For more than a century and a half, the U.S. protected its citizens by amassing armed forces skilled in conventional warfare. After World War II, it had to adapt to the additional threat of nuclear weapons. Now, after yesterday's [11 September] terrorist attacks in New York and Washington, it faces a new security threat. RFE/RL senior correspondent Andrew F. Tully spoke with national security analysts about this new era of war.
Washington, 12 September 2001 (RFE/RL) -- Security analysts say yesterday's terrorist attacks on New York and Washington may herald an unprecedented new form of threat to the U.S., and they say the country must be prepared for it.
For most of its history, America prepared itself for conventional threats, and maintained a strong military force. During the Cold War, there was a new kind of threat -- nuclear warfare, which would not be fought by conventional forces, but by voracious bombs.
Now, it is clear that America must also face another kind of non-conventional warfare: that waged by those who would hijack airplanes and fly them into densely occupied buildings.
At the heart of this new threat may be U.S. foreign policy itself. As the only superpower, America often tries to help solve disputes in distant reaches of the world. Ted Galen Carpenter -- vice president for defense and foreign policy studies at the Cato Institute, a private policy-research institute in Washington -- told RFE/RL that such intervention has inherent national security risks.
"I think at the very least we have to factor in this cost and risk as part of the calculation. You know, 'Do we want to be deeply involved in other people's quarrels if it can result in this kind of retaliation?'"
Carpenter says it is time that the U.S. either reconsiders its foreign policy, or begins preparing to meet the threats that it may engender.
James Phillips -- an analyst with the Heritage Foundation, another Washington policy center -- says Washington should have begun such preparations nearly a decade ago, in 1993, after the first attack on the World Trade Center. The loss of life was far lower in that act of terrorism, which killed six people and injured more than 1,000. But Phillips told RFE/RL that it should have alerted the U.S. to the threat posed by international terrorists.
But Phillips says this change probably will not have a dramatic effect on the way the military is trained. Instead, he said, it will probably mean strict tightening of security at airports, particularly for domestic flights.
Phillips says passengers for international flights already face rigorous security, but checks for those flying within the U.S. are much looser. He notes that all the flights involved in yesterday's terrorism were domestic.
Beyond airport security, Phillips says he expects a shift in emphasis for America's intelligence and counterintelligence forces. So far, he says, the U.S. has devoted most of its intelligence involving terrorism to groups operating outside the country, and has even increased it greatly in recent years. Now, he says, that focus may include foreign terrorists acting within America's borders.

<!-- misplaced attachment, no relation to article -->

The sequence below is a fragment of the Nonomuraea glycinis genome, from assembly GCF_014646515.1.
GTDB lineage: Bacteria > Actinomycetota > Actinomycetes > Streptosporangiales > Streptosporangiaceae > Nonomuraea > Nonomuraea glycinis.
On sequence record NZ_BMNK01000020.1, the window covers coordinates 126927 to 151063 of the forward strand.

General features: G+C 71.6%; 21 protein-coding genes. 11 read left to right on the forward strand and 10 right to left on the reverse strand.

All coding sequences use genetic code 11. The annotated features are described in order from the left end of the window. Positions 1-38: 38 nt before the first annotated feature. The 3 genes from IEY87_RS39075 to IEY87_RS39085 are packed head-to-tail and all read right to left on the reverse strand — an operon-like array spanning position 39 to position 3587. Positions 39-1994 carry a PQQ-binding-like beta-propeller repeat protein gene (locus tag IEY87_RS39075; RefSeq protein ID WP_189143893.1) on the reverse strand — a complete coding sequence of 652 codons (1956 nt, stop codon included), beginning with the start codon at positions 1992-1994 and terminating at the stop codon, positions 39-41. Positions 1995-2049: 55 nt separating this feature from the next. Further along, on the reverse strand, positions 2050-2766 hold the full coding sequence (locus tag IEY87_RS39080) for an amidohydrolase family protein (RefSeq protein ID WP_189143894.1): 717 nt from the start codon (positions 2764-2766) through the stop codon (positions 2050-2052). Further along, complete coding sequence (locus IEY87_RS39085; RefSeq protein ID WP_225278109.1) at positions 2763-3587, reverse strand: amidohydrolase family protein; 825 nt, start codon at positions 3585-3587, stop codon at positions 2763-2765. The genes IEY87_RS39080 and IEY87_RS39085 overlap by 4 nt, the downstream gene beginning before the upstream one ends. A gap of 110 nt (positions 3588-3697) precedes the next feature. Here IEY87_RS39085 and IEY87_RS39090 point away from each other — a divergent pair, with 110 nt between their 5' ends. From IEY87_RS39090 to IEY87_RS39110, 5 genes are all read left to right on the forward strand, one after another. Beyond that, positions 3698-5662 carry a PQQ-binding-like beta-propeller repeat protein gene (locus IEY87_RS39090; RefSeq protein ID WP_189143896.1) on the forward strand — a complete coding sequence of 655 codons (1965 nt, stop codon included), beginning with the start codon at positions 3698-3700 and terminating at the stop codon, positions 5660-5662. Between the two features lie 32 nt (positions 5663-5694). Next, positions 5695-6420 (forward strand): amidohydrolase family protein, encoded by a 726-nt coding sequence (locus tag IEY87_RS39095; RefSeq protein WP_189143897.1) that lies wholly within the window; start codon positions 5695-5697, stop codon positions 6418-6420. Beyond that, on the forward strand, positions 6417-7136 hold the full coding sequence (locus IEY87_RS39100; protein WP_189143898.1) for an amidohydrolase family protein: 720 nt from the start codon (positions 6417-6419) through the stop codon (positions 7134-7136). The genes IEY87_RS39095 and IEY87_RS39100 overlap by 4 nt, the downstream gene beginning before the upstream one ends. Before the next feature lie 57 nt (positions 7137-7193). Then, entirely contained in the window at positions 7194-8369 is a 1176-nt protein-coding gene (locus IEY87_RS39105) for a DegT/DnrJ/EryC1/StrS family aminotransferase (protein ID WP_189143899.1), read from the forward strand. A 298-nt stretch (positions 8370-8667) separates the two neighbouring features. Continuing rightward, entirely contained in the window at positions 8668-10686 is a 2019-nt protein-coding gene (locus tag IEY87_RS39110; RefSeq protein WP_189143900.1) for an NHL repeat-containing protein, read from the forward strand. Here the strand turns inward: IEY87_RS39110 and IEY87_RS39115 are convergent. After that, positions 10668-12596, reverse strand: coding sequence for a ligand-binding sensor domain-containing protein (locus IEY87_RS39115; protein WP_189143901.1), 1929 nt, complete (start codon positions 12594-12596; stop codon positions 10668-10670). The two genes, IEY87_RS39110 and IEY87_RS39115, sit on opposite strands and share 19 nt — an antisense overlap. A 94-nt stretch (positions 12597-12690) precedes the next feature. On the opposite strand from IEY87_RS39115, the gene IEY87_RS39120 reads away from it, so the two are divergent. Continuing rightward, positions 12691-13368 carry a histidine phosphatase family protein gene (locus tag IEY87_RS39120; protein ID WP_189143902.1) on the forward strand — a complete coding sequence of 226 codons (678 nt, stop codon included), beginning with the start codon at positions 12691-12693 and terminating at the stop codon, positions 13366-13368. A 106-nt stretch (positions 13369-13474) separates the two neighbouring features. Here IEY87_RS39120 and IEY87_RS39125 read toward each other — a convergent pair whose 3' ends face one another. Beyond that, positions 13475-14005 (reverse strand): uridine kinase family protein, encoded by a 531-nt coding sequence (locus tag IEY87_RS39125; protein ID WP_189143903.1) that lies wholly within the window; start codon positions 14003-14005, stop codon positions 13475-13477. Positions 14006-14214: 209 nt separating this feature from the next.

"Perhaps there might be more attention paid to terrorists attacks inside the country."
Several analysts interviewed by RFE/RL compared yesterday's coordinated attacks to Pearl Harbor, the surprise Japanese attack on American naval forces in Hawaii that brought the U.S. into World War II.
Because yesterday's attacks were so bold, some analysts believe the terrorists may have achieved an important goal -- bringing attention to the vulnerability of the world's only military superpower. But their satisfaction may be short-lived, according to Kenneth Allard, a security analyst at the Center for Strategic and International Studies, a Washington policy institute.
"This phrase has recurred to me all morning long, and it was what [World War II Japanese naval commander] Admiral Yammamoto said when he learned that the attack on Pearl Harbor had been successful. He said, 'All I fear that we have done is to awaken a sleeping giant and fill him with a terrible resolve.'"
The comparison between yesterday's attacks and Pearl Harbor are not far-fetched. Both were mounted against an unprepared country. And, as with Pearl Harbor, the terrorist attacks likely will require the U.S. to take an entirely new approach to its enemies.
But it appears that the two incidents are very different in terms of loss of life. Fewer than 2,400 people -- most of them military personnel -- died in the Japanese attack. There is no way yet to know how many died in yesterday's attacks.
But one thing is known: Every day, about 50,000 people work in and around the two 110-story buildings that made up the World Trade Center. So far, it is unclear how many of these thousands could have been evacuated before the two steel-and-glass towers collapsed into a heap of bloody rubble.